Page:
Tuesday, 1 December 2015

Warmth (or food) brings out animals

Having joined the Friends of the Zoo we are getting our money's worth!  Despite it being a tad warm today we headed in with Arabella, possibly a little earlier than usual.

I'm not sure if the added earliness got us there at a better time relative to feeding or if the warm weather made the animals livelier but it was a really great visit.  A further possibility is that because they are refurbishing the entrance we had to enter through the overflow car park.  Thus we started at the places that were usually the extremity of our visit.

Normally the African Painted Dogs are sacked out asleep.  Today they were around and patrolling.  I think this one was the leader of the pack.
In the next enclosure the Ring-tailed Lemurs were putting on the salad.
I suspect Arabella saw this and decided to emulate them.  Fortunately proud parents had despatched her with a large container of chopped vegies so she was able to munch away happily and healthily.
The hair in this snap belongs to an employee of the Zoo.  Quite why she was providing transport services to a small Lemur is unknown to me.  Frances wondered why I had gone charging off in pursuit of a young lady!
In a FONZ newsletter all was reveleald.   The young lady is the Team Leader of Primates and here is what she has said about this lemur:
This year I have worked particularly closely with one of the zoo’s Ringtailed Lemurs. Makai was born on the 30th September to our female Lily.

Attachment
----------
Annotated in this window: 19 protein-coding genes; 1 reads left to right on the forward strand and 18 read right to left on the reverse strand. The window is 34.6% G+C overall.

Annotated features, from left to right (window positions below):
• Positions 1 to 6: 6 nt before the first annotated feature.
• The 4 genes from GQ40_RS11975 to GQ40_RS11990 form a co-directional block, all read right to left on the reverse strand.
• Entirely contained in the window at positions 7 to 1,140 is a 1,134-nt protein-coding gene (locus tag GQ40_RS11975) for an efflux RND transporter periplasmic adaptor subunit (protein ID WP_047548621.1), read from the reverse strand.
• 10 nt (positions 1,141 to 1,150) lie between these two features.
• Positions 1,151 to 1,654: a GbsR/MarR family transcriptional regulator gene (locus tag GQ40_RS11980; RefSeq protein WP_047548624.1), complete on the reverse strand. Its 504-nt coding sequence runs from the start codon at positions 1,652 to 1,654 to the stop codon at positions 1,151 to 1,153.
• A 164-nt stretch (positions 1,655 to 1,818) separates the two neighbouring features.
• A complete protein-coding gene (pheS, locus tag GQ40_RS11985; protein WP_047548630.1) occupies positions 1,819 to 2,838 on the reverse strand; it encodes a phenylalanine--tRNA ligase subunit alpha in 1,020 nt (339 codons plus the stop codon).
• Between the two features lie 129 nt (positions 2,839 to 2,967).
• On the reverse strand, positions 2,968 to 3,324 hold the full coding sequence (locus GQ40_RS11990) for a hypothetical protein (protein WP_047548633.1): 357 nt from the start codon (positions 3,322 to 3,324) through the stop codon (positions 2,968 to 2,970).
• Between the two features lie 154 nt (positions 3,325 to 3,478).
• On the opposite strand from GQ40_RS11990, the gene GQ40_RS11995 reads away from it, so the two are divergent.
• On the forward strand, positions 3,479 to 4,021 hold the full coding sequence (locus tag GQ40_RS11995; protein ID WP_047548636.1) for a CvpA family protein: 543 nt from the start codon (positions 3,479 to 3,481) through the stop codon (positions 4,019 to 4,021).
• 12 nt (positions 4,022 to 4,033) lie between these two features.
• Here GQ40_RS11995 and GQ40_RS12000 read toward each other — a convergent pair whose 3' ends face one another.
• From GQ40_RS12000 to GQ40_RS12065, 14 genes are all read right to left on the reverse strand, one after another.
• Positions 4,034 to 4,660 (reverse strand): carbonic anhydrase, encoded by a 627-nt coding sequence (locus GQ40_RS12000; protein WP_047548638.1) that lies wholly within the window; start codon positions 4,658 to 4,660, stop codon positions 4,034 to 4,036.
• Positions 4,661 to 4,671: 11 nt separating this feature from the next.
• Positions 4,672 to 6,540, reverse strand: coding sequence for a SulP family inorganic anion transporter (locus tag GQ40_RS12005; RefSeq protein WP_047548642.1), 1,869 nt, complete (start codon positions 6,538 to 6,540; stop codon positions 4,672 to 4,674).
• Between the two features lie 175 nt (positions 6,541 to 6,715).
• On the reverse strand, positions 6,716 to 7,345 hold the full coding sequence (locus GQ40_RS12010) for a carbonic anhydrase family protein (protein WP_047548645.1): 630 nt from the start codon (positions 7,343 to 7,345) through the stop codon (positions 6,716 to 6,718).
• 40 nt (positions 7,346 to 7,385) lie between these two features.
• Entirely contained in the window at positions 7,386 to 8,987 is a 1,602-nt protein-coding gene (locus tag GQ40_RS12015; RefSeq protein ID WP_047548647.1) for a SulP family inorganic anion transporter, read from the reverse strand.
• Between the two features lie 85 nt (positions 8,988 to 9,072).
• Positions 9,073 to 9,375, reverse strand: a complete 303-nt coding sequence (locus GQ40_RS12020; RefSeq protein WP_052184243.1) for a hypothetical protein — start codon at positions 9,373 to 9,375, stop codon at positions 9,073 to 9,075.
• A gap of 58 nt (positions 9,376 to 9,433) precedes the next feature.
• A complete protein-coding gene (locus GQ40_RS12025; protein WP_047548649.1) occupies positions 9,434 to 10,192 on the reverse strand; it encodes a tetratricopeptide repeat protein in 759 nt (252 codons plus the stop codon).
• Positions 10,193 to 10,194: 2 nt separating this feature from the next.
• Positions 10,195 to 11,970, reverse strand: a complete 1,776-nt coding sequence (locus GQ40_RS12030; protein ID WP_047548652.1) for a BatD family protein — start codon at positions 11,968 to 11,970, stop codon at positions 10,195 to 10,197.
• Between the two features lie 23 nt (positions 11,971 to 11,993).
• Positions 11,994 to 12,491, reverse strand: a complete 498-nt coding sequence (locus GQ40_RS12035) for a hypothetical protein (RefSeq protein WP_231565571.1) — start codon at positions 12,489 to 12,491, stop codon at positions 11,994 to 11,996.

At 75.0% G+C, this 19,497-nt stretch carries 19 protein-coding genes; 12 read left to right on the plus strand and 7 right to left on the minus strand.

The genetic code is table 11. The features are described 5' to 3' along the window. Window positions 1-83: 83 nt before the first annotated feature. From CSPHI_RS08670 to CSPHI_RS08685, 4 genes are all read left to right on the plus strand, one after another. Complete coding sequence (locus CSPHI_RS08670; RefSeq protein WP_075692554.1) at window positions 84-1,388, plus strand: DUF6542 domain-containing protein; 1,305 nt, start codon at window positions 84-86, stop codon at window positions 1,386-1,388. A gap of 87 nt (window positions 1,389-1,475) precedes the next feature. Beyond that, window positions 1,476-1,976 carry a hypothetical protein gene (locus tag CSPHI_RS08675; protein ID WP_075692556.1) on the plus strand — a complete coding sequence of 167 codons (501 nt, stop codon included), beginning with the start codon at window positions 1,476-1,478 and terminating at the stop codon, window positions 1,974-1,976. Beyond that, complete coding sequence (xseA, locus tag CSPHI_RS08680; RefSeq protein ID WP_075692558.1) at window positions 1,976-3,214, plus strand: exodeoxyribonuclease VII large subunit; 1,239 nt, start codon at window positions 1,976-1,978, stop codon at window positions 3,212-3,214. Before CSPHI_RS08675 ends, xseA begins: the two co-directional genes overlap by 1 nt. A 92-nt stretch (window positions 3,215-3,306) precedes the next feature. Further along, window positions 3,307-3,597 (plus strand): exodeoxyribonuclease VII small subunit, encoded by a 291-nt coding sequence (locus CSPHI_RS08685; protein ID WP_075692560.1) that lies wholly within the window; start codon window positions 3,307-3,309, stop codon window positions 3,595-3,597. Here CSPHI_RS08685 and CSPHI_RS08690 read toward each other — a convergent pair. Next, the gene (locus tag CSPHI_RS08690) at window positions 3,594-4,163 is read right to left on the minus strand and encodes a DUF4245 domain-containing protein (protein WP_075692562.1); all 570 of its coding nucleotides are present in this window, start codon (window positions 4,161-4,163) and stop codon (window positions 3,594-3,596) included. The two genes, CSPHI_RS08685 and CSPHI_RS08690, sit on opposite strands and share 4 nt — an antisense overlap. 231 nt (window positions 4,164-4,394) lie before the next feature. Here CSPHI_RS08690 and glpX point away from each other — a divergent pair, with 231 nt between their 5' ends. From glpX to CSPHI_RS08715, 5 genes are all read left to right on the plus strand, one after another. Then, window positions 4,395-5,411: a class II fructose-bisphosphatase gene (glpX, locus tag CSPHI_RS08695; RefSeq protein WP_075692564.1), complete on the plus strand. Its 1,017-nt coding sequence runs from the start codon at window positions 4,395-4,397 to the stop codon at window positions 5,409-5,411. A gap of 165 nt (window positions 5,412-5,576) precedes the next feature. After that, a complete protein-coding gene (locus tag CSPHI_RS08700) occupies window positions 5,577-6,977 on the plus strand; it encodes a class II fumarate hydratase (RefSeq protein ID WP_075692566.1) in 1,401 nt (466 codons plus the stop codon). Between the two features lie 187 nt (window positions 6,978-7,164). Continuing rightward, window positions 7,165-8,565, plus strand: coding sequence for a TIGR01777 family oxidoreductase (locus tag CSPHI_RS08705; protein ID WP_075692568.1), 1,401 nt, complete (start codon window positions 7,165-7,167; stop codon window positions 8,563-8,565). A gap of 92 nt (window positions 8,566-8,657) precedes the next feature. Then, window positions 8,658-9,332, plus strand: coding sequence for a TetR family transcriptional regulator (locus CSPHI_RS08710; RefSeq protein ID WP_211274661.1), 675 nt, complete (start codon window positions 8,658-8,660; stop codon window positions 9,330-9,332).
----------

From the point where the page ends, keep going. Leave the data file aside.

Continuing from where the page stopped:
Unfortunately, Lily stopped producing milk when Makai was 2 weeks old and we had to intervene to ensure his survival. Hand-raising Makai has been a challenge and an absolute pleasure.
The 1am wake up calls leave you exhausted the next day but he makes up for it with his hugs and constant purring. Makai is now thriving and we are hoping to have him back with his family by the end of the year. 
We then moved to the less exotic displays (anything we see on the lawn ain't exotic) to our first carnivore.  (I have a scar to prove this classification.)  I was quite surprised to see it wandering about at about 10:30.
The Tiger attracted Arabella's attention for a while, but....
 .. the tigers attention was entirely on its bone.
An exhibit featuring Parma Wallabies a Koala had a shade-cloth sail above it, which turned out to be a perfect site for a Peacock to perch and utter its melodious call.
Last time we visited I was pleased to see the Otters.  Today they putting themselves around a buffet of prawns and small fish.
 Once we pointed out to other punters where they were a horde was soon perched on the wall around the pen.
Then into the aquarium (which had been our target - it being cooler than the open air jobs.)  I thought this Eel was quite attractive, as well as being rather large.
 Some small pretties.
I presume this is an aquarium worker trying to capture some of their charges.
 This shows the comparitive sizes of Arabella and a huge Groper.
A little later we met up with a school group, and Arabella seemed to be about the same height as several of the schoolkids.  I see a basketballer in our future.

Some of the keepers were entertaining the kids with snakes but I didn't like to use a flash on them and the snaps were every ordinary.  I was also unsure about the sense of encouraging children to pat snakes.  Most of the ones around here were likely to get a trifle toxic about such treatment.

Well short of basketball size, but with great athletic ability was this spider monkey.  Also a salad
Please note no matinee jackets were harmed in the taking of the following photograph.
I really do think Dingos are fine looking animals, but noted the small grade chook wire erected to keep little fingers out of harms way.

Our final carnivore was this fine Cheetah, which for once was out and about patrolling its run.  (I think the last Cheetah I saw was carrying a Thompson's Gazelle on the floor of Ngorongoro Crater.  The only time we saw one in 2 years in Tanzania.)
Going back the way we came in the Lemurs had swapped from salad eating to leaning against a wall.  They do manage to look very human - in this case like people trying out for roles in a gangster movie!

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